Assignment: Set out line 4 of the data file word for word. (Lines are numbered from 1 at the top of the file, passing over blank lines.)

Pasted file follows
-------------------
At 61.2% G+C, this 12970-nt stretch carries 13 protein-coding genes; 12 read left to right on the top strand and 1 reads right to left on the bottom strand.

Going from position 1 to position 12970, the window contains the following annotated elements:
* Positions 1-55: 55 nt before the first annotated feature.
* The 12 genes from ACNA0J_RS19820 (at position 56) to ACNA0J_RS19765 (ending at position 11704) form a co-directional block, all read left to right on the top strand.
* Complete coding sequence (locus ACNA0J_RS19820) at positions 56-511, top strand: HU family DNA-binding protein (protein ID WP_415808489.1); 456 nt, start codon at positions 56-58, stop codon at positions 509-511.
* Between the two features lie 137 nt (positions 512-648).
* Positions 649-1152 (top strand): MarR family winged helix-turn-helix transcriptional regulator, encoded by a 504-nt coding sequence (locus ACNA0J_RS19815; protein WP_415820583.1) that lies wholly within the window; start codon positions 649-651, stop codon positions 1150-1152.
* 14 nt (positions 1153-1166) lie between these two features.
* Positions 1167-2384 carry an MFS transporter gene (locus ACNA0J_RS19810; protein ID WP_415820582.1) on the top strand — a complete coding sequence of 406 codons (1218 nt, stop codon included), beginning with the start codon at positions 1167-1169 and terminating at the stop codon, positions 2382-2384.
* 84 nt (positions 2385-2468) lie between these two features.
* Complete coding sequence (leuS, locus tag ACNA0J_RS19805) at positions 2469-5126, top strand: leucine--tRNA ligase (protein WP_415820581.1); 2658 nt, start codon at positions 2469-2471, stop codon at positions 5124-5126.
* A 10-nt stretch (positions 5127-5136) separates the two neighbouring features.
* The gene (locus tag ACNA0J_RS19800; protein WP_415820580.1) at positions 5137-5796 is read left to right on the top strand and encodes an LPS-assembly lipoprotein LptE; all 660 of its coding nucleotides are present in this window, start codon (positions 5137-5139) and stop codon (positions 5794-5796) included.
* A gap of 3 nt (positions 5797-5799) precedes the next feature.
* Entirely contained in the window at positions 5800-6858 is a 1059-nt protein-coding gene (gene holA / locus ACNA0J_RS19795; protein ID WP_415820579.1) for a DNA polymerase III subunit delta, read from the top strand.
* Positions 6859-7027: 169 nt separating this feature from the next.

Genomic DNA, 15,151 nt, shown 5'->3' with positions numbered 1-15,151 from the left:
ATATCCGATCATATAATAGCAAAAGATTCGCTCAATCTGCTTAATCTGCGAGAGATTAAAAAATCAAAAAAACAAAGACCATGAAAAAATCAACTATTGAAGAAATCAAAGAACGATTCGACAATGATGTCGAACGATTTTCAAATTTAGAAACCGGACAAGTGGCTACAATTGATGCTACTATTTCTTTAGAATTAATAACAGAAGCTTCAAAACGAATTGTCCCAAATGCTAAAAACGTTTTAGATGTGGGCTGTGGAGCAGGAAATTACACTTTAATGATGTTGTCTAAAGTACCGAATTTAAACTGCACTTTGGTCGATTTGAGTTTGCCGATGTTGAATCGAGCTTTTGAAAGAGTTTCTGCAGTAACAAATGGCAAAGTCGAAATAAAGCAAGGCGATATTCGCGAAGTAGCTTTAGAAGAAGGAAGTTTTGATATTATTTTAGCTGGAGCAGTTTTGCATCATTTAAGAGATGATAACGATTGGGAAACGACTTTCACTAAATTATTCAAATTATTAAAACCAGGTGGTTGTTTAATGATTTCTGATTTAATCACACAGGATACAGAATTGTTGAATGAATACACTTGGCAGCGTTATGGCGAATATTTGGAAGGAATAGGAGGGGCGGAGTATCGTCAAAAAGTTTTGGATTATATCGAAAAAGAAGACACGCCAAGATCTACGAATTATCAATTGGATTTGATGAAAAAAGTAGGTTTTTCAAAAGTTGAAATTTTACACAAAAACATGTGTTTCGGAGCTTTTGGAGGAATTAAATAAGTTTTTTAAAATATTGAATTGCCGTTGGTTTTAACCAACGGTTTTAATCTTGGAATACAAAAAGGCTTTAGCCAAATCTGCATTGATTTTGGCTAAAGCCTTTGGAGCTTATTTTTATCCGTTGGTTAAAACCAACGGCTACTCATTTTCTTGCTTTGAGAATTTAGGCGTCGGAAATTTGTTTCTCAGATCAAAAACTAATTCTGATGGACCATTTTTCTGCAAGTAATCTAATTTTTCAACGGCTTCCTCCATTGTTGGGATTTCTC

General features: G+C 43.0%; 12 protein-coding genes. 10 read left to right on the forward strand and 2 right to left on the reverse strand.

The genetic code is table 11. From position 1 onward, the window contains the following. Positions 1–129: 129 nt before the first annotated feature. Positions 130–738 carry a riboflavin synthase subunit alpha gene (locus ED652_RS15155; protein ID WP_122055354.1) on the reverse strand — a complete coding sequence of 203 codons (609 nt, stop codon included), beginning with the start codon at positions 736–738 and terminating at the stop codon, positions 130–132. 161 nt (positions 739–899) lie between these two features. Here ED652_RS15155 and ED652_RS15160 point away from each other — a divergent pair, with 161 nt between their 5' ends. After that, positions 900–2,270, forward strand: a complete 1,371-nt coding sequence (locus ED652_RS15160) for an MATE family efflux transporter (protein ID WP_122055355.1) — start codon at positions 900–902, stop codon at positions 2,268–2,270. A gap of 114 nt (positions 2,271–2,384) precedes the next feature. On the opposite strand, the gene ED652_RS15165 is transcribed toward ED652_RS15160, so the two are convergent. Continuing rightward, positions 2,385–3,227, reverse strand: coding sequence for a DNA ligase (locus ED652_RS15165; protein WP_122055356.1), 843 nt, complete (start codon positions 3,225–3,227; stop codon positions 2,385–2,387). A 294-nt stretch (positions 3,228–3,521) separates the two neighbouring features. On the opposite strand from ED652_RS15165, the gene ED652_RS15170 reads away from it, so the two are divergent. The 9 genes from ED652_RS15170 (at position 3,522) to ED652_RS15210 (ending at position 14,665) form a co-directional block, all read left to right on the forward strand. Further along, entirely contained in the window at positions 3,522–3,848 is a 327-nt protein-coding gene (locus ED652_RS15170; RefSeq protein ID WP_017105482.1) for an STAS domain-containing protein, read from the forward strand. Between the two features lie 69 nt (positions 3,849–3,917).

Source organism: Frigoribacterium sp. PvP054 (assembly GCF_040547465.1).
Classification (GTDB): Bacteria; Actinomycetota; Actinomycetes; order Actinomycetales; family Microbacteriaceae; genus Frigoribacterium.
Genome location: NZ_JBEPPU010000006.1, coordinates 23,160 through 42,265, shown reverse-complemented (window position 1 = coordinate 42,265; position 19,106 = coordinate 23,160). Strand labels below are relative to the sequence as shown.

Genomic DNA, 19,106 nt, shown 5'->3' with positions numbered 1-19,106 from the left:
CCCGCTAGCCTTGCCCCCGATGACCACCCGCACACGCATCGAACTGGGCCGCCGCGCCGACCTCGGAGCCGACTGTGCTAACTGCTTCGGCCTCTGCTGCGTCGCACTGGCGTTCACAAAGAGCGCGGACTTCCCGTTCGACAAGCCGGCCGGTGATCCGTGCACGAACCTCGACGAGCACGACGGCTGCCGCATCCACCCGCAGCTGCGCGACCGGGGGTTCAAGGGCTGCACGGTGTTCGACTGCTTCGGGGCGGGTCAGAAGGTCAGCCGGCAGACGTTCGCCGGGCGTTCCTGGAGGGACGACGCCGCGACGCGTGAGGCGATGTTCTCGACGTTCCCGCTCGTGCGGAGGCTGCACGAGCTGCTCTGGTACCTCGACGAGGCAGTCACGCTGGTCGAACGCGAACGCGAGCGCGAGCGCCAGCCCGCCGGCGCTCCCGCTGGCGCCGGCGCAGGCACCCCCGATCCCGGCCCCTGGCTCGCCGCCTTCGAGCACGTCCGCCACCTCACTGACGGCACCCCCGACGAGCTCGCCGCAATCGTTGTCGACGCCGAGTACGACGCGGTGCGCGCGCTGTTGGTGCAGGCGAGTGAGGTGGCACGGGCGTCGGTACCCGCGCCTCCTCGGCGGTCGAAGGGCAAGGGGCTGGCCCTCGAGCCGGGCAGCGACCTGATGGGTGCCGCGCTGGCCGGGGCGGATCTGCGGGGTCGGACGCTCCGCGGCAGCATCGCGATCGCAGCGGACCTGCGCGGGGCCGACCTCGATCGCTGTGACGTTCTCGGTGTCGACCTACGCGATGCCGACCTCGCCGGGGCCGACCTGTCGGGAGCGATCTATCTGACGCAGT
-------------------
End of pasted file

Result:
* The 12 genes from ACNA0J_RS19820 (at position 56) to ACNA0J_RS19765 (ending at position 11704) form a co-directional block, all read left to right on the top strand.